Phil Ivey Lost Case Because Govt. Gets Cut of Casino Profits

Last month, professional gambler Phil Ivey was ordered to repay the Borgata casino $10.1 million over a baccarat case. U.S. District Court Judge Noel Hillman claims that it’s because Ivey violated New Jersey’s Casino Control Act.

But one journalist is under the strong suspicion that Ivey didn’t lose because he and his accomplice, Cheung Yin Sun, violated this act. Instead, the case result may stem entirely from the fact that New Jersey gets a big cut of the Borgata’s profits.

As Federalist reporter Kyle Sammin writes, Judge Hillman ruled that Ivey and Sun requested a marked (flawed) deck to win. But given that the pair didn’t alter the deck in any way, Ivey and Sun didn’t technically engage in card-marking.

Here’s an excerpt from Sammin’s argument that explains his point in full:

Part of the problem lies in a section of the Casino Control Act that bans anyone from knowingly using cards ”which have in any manner been marked or tampered with, or placed in a condition, or operated in a manner, the result of which tends to deceive the public or tends to alter the normal random selection of characteristics or the normal chance of the game which could determine or alter the result of the game.” Any contract that violates the Casino Control Act is unenforceable.

The rule is clearly intended to prevent players from marking cards, or working with a casino employee to help them cheat. Ivey and Sun did neither of these things, nor did they violate any rule of the game. They found a loophole and, after getting the casino to agree in writing that they could, they exploited it.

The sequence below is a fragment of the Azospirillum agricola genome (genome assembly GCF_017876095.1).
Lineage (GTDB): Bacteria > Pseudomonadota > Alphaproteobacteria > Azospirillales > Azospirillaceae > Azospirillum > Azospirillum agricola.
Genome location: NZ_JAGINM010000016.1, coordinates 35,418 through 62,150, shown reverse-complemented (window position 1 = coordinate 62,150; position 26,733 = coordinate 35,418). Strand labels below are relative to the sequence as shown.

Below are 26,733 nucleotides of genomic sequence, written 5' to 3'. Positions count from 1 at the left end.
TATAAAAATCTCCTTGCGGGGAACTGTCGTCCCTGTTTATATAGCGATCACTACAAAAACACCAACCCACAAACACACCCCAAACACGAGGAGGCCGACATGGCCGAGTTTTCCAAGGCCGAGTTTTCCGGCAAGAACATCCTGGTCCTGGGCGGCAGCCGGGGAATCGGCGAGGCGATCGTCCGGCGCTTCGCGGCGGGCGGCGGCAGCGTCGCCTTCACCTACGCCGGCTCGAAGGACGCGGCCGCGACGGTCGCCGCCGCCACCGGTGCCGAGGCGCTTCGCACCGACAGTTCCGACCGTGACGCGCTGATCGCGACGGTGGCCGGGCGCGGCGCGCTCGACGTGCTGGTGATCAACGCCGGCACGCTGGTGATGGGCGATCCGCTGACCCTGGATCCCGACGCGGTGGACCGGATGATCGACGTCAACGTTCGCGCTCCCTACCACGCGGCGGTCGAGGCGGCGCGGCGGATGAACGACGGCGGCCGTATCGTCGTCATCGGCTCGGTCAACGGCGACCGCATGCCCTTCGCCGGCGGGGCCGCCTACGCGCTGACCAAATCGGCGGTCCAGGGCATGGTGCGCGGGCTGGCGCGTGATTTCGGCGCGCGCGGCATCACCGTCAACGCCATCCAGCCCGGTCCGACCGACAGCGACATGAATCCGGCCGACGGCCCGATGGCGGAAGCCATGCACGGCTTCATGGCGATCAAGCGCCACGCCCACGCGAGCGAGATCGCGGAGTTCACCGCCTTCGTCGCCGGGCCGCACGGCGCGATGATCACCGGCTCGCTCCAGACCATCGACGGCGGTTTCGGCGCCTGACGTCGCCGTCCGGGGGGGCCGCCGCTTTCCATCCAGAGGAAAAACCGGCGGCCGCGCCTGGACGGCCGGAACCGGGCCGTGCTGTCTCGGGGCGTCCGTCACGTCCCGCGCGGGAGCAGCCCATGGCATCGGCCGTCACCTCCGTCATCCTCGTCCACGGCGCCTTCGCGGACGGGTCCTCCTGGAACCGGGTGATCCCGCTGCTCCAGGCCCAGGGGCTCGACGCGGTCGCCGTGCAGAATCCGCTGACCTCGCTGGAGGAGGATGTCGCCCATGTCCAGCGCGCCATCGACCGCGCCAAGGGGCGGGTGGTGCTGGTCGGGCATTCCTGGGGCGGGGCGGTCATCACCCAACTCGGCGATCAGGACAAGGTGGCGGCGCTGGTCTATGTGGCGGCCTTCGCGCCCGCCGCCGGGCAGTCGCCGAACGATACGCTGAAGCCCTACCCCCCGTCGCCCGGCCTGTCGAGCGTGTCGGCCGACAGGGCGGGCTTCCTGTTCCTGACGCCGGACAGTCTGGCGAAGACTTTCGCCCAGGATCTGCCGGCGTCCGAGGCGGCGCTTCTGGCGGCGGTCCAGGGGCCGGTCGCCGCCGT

The broadness of the statutory provision, and the court’s willingness to construe it against the party that never touched the cards, much less marked them, shows the extent to which casinos and the government work together to make sure all the players, in the long run, will lose.

Considering that many advantage players have made hefty profits by using skill (i.e. blackjack card counting, roulette wheel bias), it’s hard to see how Ivey lost his case since he made special requests — which the casino granted — and used skill to win.

But as Sammin points out, the judge’s decision is likely a result of how much money the government is making off casinos. If Judge Hillman allows Ivey to keep this money, that’s millions in tax write-offs that Borgata receives, and less money to the state capital in Trenton.

Given that casinos paid New Jersey $300 million in tax money in 2015 alone, state lawmakers and the courts have little reason to side with a gambler in this type of case.